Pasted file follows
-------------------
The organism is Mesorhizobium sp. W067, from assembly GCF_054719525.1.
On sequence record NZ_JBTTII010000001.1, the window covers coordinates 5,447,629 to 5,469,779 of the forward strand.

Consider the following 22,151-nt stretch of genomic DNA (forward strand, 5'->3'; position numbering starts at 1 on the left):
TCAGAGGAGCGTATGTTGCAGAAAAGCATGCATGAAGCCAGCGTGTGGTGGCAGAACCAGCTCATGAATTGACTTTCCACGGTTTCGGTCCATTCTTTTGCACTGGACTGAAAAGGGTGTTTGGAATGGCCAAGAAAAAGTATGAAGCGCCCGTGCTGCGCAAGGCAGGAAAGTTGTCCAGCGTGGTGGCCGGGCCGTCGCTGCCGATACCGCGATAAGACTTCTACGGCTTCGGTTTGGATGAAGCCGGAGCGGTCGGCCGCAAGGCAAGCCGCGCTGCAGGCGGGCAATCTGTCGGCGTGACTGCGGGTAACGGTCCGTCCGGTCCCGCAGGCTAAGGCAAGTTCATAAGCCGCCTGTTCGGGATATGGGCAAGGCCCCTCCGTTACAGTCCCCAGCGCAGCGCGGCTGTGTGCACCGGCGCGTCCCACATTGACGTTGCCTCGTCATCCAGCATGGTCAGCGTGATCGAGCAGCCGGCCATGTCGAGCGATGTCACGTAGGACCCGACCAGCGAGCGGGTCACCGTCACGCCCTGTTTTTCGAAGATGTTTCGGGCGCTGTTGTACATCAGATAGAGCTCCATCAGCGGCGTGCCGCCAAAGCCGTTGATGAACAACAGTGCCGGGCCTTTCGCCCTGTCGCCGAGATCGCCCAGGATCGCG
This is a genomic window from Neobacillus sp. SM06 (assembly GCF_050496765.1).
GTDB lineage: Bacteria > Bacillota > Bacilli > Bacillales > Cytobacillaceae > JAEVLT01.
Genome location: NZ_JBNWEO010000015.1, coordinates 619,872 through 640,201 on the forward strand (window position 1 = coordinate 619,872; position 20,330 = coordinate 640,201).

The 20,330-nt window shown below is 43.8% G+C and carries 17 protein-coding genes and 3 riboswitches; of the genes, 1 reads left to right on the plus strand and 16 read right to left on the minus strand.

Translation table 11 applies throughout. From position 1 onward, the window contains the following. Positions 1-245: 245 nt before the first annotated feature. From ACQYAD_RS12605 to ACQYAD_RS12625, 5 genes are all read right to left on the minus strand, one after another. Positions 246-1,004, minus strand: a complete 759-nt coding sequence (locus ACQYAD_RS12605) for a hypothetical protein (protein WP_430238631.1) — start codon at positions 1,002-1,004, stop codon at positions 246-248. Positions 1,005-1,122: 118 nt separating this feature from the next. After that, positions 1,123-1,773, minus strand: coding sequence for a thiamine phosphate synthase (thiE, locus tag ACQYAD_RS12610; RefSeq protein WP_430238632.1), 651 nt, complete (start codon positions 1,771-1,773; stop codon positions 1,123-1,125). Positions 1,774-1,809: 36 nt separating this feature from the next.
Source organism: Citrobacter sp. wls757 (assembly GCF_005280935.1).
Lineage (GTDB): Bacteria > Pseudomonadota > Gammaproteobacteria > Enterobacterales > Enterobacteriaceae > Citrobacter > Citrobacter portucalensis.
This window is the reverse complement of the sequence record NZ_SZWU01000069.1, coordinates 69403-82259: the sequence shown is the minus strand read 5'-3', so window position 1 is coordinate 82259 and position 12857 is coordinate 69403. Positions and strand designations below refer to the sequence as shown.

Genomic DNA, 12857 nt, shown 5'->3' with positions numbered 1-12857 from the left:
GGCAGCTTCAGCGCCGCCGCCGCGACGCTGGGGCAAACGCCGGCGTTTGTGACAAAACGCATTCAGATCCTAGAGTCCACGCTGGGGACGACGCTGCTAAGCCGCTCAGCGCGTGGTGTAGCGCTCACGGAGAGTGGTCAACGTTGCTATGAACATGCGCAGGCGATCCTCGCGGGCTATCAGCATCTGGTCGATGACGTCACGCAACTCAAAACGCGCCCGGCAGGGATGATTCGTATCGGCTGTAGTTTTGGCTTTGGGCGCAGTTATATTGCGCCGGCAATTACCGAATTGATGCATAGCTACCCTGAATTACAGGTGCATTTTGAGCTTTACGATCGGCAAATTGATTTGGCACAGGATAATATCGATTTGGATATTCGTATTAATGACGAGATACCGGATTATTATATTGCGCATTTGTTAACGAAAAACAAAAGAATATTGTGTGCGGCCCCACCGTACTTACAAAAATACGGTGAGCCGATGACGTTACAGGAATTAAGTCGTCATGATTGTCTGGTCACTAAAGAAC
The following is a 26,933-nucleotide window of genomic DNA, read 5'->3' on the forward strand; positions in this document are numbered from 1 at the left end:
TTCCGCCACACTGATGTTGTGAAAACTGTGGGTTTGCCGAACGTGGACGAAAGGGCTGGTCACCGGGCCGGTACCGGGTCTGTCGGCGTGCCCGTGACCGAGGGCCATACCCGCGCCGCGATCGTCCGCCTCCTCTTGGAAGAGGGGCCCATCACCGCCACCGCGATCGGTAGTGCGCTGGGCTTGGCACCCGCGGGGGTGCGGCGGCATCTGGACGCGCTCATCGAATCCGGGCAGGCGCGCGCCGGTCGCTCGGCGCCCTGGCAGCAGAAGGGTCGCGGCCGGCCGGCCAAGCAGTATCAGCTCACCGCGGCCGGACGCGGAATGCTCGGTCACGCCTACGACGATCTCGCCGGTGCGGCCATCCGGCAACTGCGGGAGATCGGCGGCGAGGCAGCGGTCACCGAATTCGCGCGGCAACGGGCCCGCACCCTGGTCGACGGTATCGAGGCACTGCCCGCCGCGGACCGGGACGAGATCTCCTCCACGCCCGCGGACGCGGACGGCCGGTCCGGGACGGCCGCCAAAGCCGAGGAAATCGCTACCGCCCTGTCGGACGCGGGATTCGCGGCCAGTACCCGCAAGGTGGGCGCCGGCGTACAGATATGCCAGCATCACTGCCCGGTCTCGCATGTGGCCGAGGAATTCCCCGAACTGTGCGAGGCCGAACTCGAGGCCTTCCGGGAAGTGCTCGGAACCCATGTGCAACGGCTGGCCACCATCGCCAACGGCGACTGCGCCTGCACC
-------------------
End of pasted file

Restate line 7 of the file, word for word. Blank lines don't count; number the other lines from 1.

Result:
Genome location: NZ_JBNWEO010000015.1, coordinates 619,872 through 640,201 on the forward strand (window position 1 = coordinate 619,872; position 20,330 = coordinate 640,201).